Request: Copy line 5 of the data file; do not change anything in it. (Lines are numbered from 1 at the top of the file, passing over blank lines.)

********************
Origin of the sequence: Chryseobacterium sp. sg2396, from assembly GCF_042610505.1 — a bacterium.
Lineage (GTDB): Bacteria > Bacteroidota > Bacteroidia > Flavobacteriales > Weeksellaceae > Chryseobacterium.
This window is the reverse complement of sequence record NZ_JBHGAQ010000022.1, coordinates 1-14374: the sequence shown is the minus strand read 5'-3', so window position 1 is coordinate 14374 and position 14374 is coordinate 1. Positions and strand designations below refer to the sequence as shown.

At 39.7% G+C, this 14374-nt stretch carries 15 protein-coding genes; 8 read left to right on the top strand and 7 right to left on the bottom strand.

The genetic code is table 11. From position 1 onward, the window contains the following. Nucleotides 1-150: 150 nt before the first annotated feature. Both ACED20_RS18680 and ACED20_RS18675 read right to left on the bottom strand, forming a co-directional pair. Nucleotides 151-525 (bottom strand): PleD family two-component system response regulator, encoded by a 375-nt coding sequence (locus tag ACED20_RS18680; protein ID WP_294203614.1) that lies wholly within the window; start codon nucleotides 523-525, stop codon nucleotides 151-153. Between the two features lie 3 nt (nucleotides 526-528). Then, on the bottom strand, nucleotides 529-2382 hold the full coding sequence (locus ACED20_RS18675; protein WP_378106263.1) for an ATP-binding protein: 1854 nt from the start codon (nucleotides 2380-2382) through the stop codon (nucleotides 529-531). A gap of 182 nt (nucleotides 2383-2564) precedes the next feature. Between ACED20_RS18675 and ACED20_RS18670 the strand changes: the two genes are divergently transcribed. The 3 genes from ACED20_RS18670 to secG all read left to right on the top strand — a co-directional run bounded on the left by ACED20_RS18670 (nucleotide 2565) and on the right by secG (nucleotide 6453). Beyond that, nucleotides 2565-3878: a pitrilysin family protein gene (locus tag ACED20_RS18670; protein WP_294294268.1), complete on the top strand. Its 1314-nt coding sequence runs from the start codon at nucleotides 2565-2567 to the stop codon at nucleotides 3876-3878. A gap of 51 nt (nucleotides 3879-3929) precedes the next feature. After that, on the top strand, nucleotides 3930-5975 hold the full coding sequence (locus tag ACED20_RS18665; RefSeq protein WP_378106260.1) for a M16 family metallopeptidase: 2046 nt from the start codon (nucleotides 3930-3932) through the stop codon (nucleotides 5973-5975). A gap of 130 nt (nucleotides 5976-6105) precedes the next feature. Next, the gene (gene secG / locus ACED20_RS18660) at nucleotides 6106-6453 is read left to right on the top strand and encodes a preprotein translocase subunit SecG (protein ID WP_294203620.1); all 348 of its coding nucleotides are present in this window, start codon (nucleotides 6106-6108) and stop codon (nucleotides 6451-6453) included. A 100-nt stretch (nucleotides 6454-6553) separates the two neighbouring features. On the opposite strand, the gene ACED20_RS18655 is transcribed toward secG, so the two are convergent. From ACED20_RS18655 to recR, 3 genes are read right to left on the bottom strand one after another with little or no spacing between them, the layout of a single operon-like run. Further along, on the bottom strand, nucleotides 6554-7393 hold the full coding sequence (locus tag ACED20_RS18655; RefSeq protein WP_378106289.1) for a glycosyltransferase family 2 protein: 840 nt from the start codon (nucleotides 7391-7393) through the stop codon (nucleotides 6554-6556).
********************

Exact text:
The genetic code is table 11. From position 1 onward, the window contains the following. Nucleotides 1-150: 150 nt before the first annotated feature. Both ACED20_RS18680 and ACED20_RS18675 read right to left on the bottom strand, forming a co-directional pair. Nucleotides 151-525 (bottom strand): PleD family two-component system response regulator, encoded by a 375-nt coding sequence (locus tag ACED20_RS18680; protein ID WP_294203614.1) that lies wholly within the window; start codon nucleotides 523-525, stop codon nucleotides 151-153. Between the two features lie 3 nt (nucleotides 526-528). Then, on the bottom strand, nucleotides 529-2382 hold the full coding sequence (locus ACED20_RS18675; protein WP_378106263.1) for an ATP-binding protein: 1854 nt from the start codon (nucleotides 2380-2382) through the stop codon (nucleotides 529-531). A gap of 182 nt (nucleotides 2383-2564) precedes the next feature. Between ACED20_RS18675 and ACED20_RS18670 the strand changes: the two genes are divergently transcribed. The 3 genes from ACED20_RS18670 to secG all read left to right on the top strand — a co-directional run bounded on the left by ACED20_RS18670 (nucleotide 2565) and on the right by secG (nucleotide 6453). Beyond that, nucleotides 2565-3878: a pitrilysin family protein gene (locus tag ACED20_RS18670; protein WP_294294268.1), complete on the top strand. Its 1314-nt coding sequence runs from the start codon at nucleotides 2565-2567 to the stop codon at nucleotides 3876-3878. A gap of 51 nt (nucleotides 3879-3929) precedes the next feature. After that, on the top strand, nucleotides 3930-5975 hold the full coding sequence (locus tag ACED20_RS18665; RefSeq protein WP_378106260.1) for a M16 family metallopeptidase: 2046 nt from the start codon (nucleotides 3930-3932) through the stop codon (nucleotides 5973-5975). A gap of 130 nt (nucleotides 5976-6105) precedes the next feature. Next, the gene (gene secG / locus ACED20_RS18660) at nucleotides 6106-6453 is read left to right on the top strand and encodes a preprotein translocase subunit SecG (protein ID WP_294203620.1); all 348 of its coding nucleotides are present in this window, start codon (nucleotides 6106-6108) and stop codon (nucleotides 6451-6453) included. A 100-nt stretch (nucleotides 6454-6553) separates the two neighbouring features. On the opposite strand, the gene ACED20_RS18655 is transcribed toward secG, so the two are convergent. From ACED20_RS18655 to recR, 3 genes are read right to left on the bottom strand one after another with little or no spacing between them, the layout of a single operon-like run. Further along, on the bottom strand, nucleotides 6554-7393 hold the full coding sequence (locus tag ACED20_RS18655; RefSeq protein WP_378106289.1) for a glycosyltransferase family 2 protein: 840 nt from the start codon (nucleotides 7391-7393) through the stop codon (nucleotides 6554-6556).